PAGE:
In Tom Six's torture-porn game-changer The Human Centipede, an evil German doctor (Dieter Laser) kidnaps a Japanese man and two vapid American girl tourists, imprisons them in his basement lab and shows them a presentation of simplistic hand-drawn slides that illustrate his diabolical plan: By surgically connecting all three via digestive tract, he will turn three beings into one. Just like that, an iconic movie monster is born.
The notion of a human centipede assumes that live bodies are interchangeable widgets, and thus as long as there are more available, the centipede can keep growing indefinitely, and it'll be exactly the same, except more horrible. The sequel possibilities are endless. But even with a confirmed follow-up on the way, the film also mocks the idea of a traditional horror franchise, where the monster/threat/body count gets bigger with each iteration. (This Godzilla movie is just like the last Godzilla movie, except now he's even more radioactive! Human Millipede is just like Human Centipede, except with even more gastric extension!) Either way, Six has created a marketer's dream — if not for the whole “ass to mouth” thing.
Yes, The Human Centipede depicts three live humans surgically attached so that food fed to one has to pass through the other two, but the film itself is not as scat-pornographic as you might think; there's no excrement on-screen. (That said, when spoken in Centipede, the line “Swallow it, bitch!” gruesomely transcends its usual hard-core-porn context.) Never as explicit as a Saw or Hostel film, Centipede disarms the viewer with comedy early on (the doctor is so demented and the Americans so stupid that at first, Centipede plays as parody), then swiftly shifts into the shit (literally and figuratively), managing to maintain a steady aura of stomach-churning dread purely through performance and suggestion. It's definitive psychological horror, positioning the viewer to identify with the victims' suffering and lack of free will, even after harshly judging what they did with that free will when they had it.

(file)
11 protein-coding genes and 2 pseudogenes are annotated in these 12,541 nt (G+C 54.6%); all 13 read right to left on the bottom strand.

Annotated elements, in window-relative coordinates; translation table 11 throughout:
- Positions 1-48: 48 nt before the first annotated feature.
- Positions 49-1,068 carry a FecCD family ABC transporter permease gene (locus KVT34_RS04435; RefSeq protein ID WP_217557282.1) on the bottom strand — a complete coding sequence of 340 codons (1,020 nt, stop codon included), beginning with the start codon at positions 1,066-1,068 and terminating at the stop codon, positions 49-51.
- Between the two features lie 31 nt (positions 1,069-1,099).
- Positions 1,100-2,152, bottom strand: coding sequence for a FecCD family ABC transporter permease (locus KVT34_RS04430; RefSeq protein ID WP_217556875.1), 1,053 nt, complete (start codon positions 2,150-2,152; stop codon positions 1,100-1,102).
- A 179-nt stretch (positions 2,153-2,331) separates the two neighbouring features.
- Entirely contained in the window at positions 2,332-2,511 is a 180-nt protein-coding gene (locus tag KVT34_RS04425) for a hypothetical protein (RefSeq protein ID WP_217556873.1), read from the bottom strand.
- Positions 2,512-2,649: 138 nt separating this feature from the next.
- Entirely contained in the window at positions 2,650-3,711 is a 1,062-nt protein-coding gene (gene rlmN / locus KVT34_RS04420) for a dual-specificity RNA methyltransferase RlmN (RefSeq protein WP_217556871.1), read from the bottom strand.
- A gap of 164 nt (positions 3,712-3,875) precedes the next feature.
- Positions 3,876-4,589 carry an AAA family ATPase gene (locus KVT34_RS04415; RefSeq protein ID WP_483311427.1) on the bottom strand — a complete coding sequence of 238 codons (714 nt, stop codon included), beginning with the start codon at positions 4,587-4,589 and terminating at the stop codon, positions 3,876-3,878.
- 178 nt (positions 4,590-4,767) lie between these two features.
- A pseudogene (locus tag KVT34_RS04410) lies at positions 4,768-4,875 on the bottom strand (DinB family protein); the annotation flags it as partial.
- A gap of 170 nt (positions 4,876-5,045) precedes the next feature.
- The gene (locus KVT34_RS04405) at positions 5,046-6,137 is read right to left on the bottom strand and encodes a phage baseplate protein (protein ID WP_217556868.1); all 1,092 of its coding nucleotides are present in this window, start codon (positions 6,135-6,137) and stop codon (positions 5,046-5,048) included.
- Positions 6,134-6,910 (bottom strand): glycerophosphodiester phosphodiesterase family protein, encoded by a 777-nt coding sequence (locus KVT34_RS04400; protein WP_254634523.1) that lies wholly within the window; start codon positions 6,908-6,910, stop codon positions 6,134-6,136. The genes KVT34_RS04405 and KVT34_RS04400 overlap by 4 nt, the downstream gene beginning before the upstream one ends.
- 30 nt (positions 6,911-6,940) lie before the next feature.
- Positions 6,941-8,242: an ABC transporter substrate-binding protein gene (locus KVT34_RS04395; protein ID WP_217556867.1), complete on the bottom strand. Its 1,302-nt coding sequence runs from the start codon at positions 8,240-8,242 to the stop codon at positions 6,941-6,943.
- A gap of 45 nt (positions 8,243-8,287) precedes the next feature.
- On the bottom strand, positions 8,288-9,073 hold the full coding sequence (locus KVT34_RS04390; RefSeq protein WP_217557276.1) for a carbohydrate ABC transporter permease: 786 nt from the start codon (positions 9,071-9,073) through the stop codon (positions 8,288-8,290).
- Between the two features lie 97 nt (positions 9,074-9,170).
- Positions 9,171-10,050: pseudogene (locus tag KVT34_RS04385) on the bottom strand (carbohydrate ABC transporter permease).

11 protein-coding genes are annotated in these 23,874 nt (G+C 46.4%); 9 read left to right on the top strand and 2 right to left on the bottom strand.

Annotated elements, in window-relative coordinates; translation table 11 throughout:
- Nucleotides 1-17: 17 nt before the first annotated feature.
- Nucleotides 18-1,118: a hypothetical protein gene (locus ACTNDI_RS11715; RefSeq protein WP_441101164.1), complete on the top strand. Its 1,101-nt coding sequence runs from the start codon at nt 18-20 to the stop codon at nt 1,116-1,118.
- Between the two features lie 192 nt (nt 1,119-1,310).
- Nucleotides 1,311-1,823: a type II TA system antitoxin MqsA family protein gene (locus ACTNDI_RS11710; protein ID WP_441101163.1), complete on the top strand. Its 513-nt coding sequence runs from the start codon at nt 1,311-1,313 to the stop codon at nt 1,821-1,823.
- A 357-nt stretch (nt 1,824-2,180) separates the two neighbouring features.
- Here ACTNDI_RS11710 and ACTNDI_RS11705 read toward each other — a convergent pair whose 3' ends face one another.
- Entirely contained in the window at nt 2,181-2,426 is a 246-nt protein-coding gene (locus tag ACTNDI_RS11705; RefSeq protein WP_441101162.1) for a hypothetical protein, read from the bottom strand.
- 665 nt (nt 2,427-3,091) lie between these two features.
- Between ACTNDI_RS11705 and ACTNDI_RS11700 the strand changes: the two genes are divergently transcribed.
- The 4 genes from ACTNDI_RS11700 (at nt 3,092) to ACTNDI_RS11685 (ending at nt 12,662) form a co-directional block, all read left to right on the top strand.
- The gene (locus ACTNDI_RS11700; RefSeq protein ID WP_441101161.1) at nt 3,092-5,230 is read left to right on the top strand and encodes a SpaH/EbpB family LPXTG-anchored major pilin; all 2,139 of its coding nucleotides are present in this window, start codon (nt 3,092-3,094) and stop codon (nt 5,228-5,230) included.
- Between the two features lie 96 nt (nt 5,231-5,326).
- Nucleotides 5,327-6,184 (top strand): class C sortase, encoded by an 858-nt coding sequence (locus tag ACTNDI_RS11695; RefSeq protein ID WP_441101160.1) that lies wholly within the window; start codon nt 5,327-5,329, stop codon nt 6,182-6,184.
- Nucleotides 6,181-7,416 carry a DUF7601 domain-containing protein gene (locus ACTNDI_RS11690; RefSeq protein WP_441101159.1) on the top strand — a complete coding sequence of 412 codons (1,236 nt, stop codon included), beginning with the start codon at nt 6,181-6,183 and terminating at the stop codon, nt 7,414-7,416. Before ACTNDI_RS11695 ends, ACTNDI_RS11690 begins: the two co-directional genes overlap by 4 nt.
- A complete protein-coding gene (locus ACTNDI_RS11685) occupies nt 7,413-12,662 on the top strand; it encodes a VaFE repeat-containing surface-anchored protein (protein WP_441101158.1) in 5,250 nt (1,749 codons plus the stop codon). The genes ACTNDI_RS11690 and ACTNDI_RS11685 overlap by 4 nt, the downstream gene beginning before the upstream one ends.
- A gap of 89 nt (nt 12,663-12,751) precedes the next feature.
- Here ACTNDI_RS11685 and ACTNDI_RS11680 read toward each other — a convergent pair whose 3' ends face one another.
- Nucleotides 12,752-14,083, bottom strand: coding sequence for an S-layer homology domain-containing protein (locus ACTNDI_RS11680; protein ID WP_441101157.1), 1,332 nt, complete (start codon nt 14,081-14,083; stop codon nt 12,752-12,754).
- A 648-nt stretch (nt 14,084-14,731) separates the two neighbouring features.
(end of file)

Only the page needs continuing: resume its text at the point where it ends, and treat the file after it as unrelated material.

In fact, The Human Centipede is startlingly relatable: Six uses the centipede to talk about being human. In the tradition of the first Frankenstein films, various contemporary “enhanced interrogation techniques” and certain interpretations of Catholic purgatory, Centipede plays on the notion that the only thing more frightening than death is a state bridging life and death, in which, though one's body is no longer his or her own to control, the mind remains conscious. In Six's view, the moral imperative to preserve life only goes so far — eventually, death is a relief.
Centipede may fit into a certain horror tradition by hyperintensely depicting the fundamental fear of limbo, but it zigs where most of those films zag. If the standard cinematic way of dealing with that fear is by giving victims a last-minute burst of heroism to arrange their own reprieve, then The Human Centipede is truly subversive in its hopelessness, its refusal to transform its victims into self-saviors with dubious impromptu powers. Centipede ultimately manages to correct mainstream horror's bullshit conservative ideology. It's become an old film-theory chestnut that the horror heroine who says no to sex gets to live while her friends die — thus, the Final Girl. There's no sex at all in Six's beyond-twisted vision, but in the end, the final girl is well and truly fucked.
Advertising disclosure: We may receive compensation for some of the links in our stories. Thank you for supporting LA Weekly and our advertisers.